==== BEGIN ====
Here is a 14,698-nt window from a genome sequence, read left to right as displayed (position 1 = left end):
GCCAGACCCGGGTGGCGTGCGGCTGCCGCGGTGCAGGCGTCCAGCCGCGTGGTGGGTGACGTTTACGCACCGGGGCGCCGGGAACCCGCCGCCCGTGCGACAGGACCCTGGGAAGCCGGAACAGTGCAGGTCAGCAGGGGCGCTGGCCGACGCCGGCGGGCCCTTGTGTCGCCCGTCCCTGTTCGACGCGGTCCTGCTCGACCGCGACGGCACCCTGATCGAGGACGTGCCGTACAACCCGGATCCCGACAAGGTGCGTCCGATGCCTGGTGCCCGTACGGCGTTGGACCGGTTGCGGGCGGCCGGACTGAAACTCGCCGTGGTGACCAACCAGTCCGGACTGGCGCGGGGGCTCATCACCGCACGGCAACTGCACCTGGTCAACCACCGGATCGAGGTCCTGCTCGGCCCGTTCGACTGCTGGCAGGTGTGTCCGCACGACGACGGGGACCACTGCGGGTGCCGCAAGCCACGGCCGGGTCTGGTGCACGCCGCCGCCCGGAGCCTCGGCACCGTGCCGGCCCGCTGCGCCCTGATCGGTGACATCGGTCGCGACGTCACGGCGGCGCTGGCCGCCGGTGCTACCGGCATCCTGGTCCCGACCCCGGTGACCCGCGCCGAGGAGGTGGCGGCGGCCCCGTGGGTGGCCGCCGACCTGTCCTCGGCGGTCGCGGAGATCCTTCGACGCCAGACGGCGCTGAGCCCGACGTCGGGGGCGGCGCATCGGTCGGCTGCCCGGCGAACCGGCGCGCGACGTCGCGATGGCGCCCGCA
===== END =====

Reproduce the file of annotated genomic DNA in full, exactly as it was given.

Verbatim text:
Here is a 14,698-nt window from a genome sequence, read left to right as displayed (position 1 = left end):
GCCAGACCCGGGTGGCGTGCGGCTGCCGCGGTGCAGGCGTCCAGCCGCGTGGTGGGTGACGTTTACGCACCGGGGCGCCGGGAACCCGCCGCCCGTGCGACAGGACCCTGGGAAGCCGGAACAGTGCAGGTCAGCAGGGGCGCTGGCCGACGCCGGCGGGCCCTTGTGTCGCCCGTCCCTGTTCGACGCGGTCCTGCTCGACCGCGACGGCACCCTGATCGAGGACGTGCCGTACAACCCGGATCCCGACAAGGTGCGTCCGATGCCTGGTGCCCGTACGGCGTTGGACCGGTTGCGGGCGGCCGGACTGAAACTCGCCGTGGTGACCAACCAGTCCGGACTGGCGCGGGGGCTCATCACCGCACGGCAACTGCACCTGGTCAACCACCGGATCGAGGTCCTGCTCGGCCCGTTCGACTGCTGGCAGGTGTGTCCGCACGACGACGGGGACCACTGCGGGTGCCGCAAGCCACGGCCGGGTCTGGTGCACGCCGCCGCCCGGAGCCTCGGCACCGTGCCGGCCCGCTGCGCCCTGATCGGTGACATCGGTCGCGACGTCACGGCGGCGCTGGCCGCCGGTGCTACCGGCATCCTGGTCCCGACCCCGGTGACCCGCGCCGAGGAGGTGGCGGCGGCCCCGTGGGTGGCCGCCGACCTGTCCTCGGCGGTCGCGGAGATCCTTCGACGCCAGACGGCGCTGAGCCCGACGTCGGGGGCGGCGCATCGGTCGGCTGCCCGGCGAACCGGCGCGCGACGTCGCGATGGCGCCCGCA